CHIBUTO DISTRICT, Mozambique, 22 October 2010 - 11-year-old Phumzile Nkavele loves to go to school and to learn; she also loves playing games, but most of all she loves her classmates and has already decided that they will be going to college together.
|VIDEO: UNICEF correspondent Guy Hubbard reports on a Child-Friendly Schools initiative reaching across several districts of Mozambique. Watch in RealPlayer|
“I think school is important”, she explains “because many people, they like to learn and me, I like to learn and we can learn in the school and we can go to college together”
But for most children living in rural Mozambique, the idea of going to university or college is a very distant dream. Most children in rural Mozambique attend over crowded schools with untrained teachers and often no classrooms. Despite the country’s almost universal primary school enrolment rate, most children dropout before they graduate. For Anjana Mangalagiri, UNICEF’s Chief of Education in Mozambique, the lack of retention in schools is the biggest challenge facing education in the country.
“While we may have 99,2% of enrolment in primary education, we still have less than 50% of children completing primary school, less than 15% complete lower secondary and less than 4% complete higher secondary education.”
Improving the quality of education
In response to the retention challenges, UNICEF in partnership with the Mozambique Ministry of Education launched the child friendly schools initiative in 2006. Targeting 750 schools in 7 districts of the country, the initiative aims, through teacher training, to improve school infrastructure and facilities, health interventions and community involvement, to enhance the quality of education. The aim is to keep more than 300,000 primary aged children in the classroom until they graduate.
Phumzile and her friends attend 25 de Junho EPC School, in Chibuto district, one of the school targeted by the initiative. They learn in classrooms, seat at wooden desk and they have books and pens. Today’s lesson is mathematics and as their teacher calls out the seven times table, the class repeats in unison. The teachers here have all been through teaching training and they now have the skills and the tools to impart knowledge to their classes.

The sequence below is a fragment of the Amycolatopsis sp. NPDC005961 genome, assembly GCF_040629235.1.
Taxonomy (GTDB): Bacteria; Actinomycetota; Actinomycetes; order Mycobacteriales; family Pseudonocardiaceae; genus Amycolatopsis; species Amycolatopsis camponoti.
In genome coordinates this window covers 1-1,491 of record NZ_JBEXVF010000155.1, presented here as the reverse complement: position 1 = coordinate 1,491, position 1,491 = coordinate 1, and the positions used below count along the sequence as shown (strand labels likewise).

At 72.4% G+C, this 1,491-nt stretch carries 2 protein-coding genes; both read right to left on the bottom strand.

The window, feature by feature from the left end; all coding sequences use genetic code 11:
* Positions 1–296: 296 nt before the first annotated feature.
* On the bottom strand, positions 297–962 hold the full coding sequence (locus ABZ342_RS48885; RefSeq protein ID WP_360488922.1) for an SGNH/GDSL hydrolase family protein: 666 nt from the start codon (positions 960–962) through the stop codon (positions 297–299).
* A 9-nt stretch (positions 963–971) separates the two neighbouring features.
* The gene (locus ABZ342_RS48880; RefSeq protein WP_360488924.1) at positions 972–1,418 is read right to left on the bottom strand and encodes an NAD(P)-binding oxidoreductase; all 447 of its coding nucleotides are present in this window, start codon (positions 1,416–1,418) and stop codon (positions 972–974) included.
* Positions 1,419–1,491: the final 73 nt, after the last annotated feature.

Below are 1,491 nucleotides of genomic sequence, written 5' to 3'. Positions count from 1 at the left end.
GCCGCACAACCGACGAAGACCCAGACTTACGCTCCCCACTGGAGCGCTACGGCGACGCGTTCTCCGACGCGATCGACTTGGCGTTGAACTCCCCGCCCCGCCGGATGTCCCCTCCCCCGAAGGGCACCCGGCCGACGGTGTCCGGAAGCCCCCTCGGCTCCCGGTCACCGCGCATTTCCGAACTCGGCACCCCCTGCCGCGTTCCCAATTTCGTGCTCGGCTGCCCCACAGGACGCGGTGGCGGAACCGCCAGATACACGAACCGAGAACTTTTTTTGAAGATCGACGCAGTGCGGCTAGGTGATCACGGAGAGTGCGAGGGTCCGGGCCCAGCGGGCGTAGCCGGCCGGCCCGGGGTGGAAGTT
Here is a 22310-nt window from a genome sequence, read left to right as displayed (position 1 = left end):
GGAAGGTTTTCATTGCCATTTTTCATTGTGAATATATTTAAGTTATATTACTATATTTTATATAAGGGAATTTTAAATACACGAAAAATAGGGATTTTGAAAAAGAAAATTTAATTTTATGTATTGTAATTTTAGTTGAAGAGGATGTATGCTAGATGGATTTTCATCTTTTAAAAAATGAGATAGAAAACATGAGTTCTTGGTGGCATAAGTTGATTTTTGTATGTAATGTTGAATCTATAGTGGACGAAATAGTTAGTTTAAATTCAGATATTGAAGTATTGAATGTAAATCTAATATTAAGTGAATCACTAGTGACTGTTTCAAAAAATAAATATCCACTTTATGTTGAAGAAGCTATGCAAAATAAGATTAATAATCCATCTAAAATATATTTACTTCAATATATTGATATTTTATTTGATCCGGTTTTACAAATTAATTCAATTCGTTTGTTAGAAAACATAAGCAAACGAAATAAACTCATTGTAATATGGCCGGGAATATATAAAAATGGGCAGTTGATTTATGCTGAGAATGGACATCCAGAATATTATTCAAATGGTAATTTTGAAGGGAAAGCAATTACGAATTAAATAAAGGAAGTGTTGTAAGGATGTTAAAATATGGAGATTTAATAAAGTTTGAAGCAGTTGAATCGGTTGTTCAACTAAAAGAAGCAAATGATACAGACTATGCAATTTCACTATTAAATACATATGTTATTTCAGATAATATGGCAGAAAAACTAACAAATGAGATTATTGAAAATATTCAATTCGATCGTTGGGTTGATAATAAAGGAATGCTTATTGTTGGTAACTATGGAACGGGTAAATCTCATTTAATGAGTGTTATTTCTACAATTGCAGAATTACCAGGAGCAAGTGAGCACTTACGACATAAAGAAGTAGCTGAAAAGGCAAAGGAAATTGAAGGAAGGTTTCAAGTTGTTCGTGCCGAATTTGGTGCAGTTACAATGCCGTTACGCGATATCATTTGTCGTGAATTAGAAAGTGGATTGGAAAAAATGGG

|© UNICEF video|
|A boy writes on a blackboard at a primary school in Chibuto district, Mozambique.|
Alongside teaching materials and skills, health and hygiene are key components of the CFS approach. Separate latrines for boys and girls have been built; this alone has had an impact on the number of girls dropping out of school as they reach puberty. Teachers have been trained to recognize health problems and school health packages provide students with immunizations, dental care, eye care and health education.
To keep the pupils healthy and build their confidence, physical education is also part of the curriculum. Girls rule the volleyball and they are now even breaking down the barriers to take on the boys in football. The boys are also learning new games, becoming the undisputed hula hoop champions.
Creating a safe environment
Older children aged between 10 to 14 are encouraged to join school clubs where they can work through problems and are better equipped to tackle issues like violence, sexual abuse and HIV.
For children who have lost parents, support is given to make sure they have their uniforms and books to stay in school.
|© UNICEF video|
|Children in Mozambique's Chibuto district queue up to be vaccinated against preventable illnesses.|
After four years, the CFS initiative is already reaping the desired results, dropout rates have decreased and retention rates have risen. Pedro Elias Macamo, Principal of the Canhavano Primary School, has seen a marked difference since the introduction of the initiative. With the improvement in education quality and facilities, fewer and fewer children drop out each year, which means the school has had to cater to more children wanting more education.
“There is definitely an improvement in terms of the quality of education that is being provided here, including the capacity that the school now has to absorb more children, for example this year we were able to introduce the 6th grade, which we didn’t have before and now we think we’re ready to introduce the 7th grade next year, so that the whole of primary school is complete.”
The pass rates have also risen in the selected districts, at around 3 times the national average. Children like Phumzile and her friends, are getting a quality education and are able to look to the future.